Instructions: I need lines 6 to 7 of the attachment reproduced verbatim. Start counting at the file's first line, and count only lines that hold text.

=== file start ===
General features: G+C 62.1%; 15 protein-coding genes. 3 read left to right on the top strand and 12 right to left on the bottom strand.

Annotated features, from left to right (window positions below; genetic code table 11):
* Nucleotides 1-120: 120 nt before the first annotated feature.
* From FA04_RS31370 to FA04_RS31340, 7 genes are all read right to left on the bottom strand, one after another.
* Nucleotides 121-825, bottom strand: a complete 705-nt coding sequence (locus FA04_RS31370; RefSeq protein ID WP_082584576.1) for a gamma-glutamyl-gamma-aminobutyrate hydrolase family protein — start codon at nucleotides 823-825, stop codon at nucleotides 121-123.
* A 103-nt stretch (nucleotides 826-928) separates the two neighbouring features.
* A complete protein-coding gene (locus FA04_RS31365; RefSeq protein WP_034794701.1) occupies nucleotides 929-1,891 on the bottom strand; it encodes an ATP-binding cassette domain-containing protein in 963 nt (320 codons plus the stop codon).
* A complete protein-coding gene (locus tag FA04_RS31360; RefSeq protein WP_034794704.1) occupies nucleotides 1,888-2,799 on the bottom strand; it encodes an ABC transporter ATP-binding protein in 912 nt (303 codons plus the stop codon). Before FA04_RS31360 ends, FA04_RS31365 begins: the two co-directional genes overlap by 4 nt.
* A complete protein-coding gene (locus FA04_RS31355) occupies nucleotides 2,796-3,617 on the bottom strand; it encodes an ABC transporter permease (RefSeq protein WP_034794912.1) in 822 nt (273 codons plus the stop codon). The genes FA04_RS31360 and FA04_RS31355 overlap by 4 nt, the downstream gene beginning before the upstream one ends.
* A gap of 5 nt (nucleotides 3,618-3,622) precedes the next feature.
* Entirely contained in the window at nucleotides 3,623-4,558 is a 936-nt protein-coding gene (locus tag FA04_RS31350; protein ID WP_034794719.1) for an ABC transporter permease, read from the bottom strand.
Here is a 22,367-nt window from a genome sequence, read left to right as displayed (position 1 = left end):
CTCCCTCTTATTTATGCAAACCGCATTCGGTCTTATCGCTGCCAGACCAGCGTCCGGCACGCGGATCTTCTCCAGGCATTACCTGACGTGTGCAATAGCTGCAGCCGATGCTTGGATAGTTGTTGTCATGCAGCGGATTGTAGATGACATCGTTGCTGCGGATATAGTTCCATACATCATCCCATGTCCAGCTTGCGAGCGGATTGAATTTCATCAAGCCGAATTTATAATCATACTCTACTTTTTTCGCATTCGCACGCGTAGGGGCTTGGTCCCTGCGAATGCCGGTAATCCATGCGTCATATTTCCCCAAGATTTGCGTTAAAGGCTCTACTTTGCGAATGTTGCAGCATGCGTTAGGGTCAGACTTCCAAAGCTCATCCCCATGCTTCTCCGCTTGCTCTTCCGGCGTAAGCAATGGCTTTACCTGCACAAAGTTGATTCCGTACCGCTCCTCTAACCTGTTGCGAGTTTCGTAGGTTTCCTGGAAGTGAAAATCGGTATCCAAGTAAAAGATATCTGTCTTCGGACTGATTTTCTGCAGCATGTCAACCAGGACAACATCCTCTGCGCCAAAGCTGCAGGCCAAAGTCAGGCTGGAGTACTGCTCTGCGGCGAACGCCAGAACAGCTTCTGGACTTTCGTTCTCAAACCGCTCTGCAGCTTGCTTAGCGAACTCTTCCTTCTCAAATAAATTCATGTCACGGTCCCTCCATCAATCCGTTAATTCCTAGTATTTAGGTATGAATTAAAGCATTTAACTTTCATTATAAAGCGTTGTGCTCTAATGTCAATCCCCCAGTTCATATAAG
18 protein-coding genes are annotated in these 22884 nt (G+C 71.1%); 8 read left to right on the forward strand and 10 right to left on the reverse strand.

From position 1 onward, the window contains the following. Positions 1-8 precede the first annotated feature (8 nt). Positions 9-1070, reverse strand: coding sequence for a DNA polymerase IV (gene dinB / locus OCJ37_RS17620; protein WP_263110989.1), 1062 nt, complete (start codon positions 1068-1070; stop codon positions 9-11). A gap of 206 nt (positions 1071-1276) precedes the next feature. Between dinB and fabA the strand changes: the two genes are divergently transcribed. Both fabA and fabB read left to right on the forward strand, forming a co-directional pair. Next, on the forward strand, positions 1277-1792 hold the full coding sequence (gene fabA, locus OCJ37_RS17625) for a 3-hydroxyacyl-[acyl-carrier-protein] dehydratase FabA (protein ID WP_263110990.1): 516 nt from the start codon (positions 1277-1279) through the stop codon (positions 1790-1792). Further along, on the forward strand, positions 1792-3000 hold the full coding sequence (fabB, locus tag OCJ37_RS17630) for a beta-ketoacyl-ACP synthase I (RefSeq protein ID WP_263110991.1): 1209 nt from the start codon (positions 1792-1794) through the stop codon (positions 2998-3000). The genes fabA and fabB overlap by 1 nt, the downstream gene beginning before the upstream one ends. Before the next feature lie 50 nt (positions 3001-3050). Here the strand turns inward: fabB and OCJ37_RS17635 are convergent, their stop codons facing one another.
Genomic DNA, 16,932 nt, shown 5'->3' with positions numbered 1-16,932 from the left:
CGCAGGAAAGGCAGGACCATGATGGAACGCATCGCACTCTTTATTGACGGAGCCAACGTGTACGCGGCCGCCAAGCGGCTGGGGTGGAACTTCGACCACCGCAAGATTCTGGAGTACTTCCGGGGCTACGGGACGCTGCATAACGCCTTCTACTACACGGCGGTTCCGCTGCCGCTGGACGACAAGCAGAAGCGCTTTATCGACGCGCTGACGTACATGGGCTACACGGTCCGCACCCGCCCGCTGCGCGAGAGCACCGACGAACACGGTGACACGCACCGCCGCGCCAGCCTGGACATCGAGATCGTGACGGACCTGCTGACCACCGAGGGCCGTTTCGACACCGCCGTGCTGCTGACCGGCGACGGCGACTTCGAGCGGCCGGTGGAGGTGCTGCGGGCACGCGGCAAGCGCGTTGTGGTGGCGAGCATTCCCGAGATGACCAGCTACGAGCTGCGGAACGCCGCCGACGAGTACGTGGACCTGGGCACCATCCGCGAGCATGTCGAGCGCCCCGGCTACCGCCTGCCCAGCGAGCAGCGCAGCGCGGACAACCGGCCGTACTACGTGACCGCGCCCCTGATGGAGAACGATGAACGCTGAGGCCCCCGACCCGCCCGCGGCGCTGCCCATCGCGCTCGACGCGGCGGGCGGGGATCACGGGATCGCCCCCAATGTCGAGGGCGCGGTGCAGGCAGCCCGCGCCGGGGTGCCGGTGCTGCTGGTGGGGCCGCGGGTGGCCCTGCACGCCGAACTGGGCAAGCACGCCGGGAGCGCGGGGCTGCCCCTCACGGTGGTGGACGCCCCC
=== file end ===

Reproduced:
* A 103-nt stretch (nucleotides 826-928) separates the two neighbouring features.
* A complete protein-coding gene (locus FA04_RS31365; RefSeq protein WP_034794701.1) occupies nucleotides 929-1,891 on the bottom strand; it encodes an ATP-binding cassette domain-containing protein in 963 nt (320 codons plus the stop codon).